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Hot topic: Competency

MPS medicolegal adviser Dr Jayne Molodynski explains why it is important to recognise the limits of your competence

Competency, in professional terms, is defined as the ability to perform the tasks and roles required to the expected standard. It can be applied to a doctor at any stage in their career, not only to the newly qualified.

Competency encompasses the need to keep up-to-date with changes in clinical practice and the systems that can impact on your role. Continued professional development (CPD) is a pre-requisite of many jobs, but none more so than medicine, which is constantly evolving. Doctors effectively never stop learning; a heavy focus is placed on CPD whatever specialty a doctor may work in.

Recognising your own limitations is the key principle behind competency. The GMC’s Good Medical Practice makes it clear that your duty as a doctor is to recognise and work within the limits of your competence. When providing care, you must work within your own competencies, and ask for advice when you feel out of your depth.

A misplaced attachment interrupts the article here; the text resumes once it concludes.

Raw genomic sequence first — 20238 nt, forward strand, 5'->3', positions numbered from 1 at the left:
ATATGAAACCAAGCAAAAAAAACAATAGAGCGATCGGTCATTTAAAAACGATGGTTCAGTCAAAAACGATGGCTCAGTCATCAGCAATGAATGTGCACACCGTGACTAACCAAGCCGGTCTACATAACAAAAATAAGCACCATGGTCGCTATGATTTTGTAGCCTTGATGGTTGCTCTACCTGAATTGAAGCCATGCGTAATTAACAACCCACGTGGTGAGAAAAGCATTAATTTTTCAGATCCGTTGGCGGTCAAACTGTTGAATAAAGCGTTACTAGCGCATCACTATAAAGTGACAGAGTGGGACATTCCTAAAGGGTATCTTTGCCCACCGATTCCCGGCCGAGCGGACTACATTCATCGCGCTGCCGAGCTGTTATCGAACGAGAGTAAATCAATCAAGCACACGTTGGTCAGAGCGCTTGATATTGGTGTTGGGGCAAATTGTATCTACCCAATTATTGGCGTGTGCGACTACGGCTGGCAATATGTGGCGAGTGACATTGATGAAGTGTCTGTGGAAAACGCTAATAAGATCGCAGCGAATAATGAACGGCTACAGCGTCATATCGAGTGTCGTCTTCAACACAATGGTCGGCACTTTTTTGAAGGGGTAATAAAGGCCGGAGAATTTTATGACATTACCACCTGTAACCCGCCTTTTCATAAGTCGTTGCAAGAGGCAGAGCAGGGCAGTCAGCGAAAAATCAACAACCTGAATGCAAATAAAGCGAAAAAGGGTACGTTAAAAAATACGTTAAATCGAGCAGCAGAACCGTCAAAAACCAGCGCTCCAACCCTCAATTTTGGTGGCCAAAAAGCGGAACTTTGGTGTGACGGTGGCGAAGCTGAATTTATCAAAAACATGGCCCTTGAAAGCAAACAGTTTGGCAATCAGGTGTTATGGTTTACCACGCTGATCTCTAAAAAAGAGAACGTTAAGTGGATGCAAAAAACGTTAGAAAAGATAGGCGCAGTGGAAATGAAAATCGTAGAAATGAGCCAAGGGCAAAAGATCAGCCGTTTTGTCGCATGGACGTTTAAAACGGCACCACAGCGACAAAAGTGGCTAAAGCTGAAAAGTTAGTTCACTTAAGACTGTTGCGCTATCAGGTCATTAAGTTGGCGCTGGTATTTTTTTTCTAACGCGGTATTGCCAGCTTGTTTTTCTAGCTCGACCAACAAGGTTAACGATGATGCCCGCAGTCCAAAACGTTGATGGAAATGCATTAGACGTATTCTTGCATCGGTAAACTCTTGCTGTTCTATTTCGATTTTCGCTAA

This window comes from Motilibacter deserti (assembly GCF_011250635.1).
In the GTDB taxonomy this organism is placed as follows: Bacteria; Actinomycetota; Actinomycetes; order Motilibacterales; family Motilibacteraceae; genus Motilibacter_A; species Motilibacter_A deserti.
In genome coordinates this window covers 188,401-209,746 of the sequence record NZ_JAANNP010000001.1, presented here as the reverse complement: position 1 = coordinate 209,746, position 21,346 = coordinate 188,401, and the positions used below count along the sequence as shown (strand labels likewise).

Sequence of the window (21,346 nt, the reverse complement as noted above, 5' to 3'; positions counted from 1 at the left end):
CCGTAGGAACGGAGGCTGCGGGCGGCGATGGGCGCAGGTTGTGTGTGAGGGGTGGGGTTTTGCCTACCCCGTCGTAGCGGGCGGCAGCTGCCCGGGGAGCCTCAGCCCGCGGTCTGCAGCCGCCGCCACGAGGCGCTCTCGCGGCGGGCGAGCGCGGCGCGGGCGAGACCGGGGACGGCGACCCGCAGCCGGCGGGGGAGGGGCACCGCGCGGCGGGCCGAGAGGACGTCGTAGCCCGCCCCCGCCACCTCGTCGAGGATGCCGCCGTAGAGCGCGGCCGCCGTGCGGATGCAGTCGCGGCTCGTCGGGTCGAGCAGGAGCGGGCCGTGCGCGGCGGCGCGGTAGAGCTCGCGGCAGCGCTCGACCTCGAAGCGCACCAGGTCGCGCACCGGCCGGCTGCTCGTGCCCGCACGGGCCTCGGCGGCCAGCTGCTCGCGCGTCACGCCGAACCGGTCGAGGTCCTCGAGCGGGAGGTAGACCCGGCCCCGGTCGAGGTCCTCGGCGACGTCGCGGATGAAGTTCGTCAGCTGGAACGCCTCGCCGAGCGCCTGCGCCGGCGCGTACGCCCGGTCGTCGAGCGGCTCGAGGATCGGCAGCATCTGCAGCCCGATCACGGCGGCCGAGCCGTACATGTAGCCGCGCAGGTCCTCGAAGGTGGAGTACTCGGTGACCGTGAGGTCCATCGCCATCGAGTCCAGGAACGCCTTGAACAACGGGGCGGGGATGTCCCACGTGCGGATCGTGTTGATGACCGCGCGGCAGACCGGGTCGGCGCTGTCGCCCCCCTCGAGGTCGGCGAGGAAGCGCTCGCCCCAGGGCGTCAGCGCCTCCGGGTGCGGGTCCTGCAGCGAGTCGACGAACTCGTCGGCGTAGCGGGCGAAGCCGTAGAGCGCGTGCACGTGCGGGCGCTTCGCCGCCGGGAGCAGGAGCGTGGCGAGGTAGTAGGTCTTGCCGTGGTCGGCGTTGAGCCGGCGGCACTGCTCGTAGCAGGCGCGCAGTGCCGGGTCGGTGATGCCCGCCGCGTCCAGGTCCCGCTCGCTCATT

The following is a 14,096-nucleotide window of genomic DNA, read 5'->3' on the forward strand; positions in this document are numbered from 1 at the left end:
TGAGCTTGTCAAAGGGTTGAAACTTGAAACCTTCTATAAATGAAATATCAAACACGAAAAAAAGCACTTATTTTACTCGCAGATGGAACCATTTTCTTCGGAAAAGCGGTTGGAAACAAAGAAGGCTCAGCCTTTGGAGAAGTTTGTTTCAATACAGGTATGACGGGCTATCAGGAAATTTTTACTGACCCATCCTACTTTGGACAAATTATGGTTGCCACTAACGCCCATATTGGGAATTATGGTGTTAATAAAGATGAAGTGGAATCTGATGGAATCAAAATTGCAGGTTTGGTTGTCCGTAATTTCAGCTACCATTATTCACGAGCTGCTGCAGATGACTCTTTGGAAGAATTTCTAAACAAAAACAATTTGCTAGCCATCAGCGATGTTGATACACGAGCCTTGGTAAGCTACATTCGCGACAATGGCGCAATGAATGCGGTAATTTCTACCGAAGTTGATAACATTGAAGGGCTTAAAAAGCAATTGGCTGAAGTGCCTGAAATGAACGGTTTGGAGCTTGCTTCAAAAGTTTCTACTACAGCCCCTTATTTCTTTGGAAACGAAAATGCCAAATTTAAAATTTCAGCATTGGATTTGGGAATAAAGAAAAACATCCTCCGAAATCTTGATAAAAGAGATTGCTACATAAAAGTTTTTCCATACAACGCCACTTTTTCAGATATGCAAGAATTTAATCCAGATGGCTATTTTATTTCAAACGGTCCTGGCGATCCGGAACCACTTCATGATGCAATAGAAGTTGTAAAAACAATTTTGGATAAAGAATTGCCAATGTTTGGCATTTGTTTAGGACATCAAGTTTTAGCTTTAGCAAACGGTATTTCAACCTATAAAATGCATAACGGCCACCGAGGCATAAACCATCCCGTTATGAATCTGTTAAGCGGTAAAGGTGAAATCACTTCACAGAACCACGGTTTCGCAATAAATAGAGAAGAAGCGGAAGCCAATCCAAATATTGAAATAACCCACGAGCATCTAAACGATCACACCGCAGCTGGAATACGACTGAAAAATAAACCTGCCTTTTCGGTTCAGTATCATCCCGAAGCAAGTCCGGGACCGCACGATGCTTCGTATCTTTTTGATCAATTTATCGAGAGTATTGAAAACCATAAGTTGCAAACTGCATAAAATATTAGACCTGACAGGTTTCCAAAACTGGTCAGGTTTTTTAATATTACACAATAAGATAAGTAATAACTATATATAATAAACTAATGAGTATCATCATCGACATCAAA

The GMC’s Good Medical Practice makes it clear that your duty as a doctor is to recognise and work within the limits of your competence

This case study illustrates how competency issues can arise in clinical practice:

Mrs J, a dancer in her 40s, visits the emergency department with a sudden thunderclap headache at the back of the head. She is seen by F2 Dr Q. Dr Q organises a CT scan to rule out a subarachnoid haemorrhage, which comes back clear.

His next course of investigation is to test the CSF for xanthochromia. Dr Q begins setting up a tray and equipment to perform a lumbar puncture. A couple of nurses spot that Dr Q is setting up the tray incorrectly, so alert the registrar, Dr A, to what is going on.

Dr A takes Dr Q aside and asks him about what he is planning to do. Dr Q admits that he is unfamiliar with some of the equipment and has only ever read about the procedure. Dr A explains that Dr Q is working beyond his competence, which could have caused Mrs J harm. Dr A uses the opportunity to give Dr Q an impromptu lesson, explaining the procedure as he successfully undertakes a lumbar puncture.

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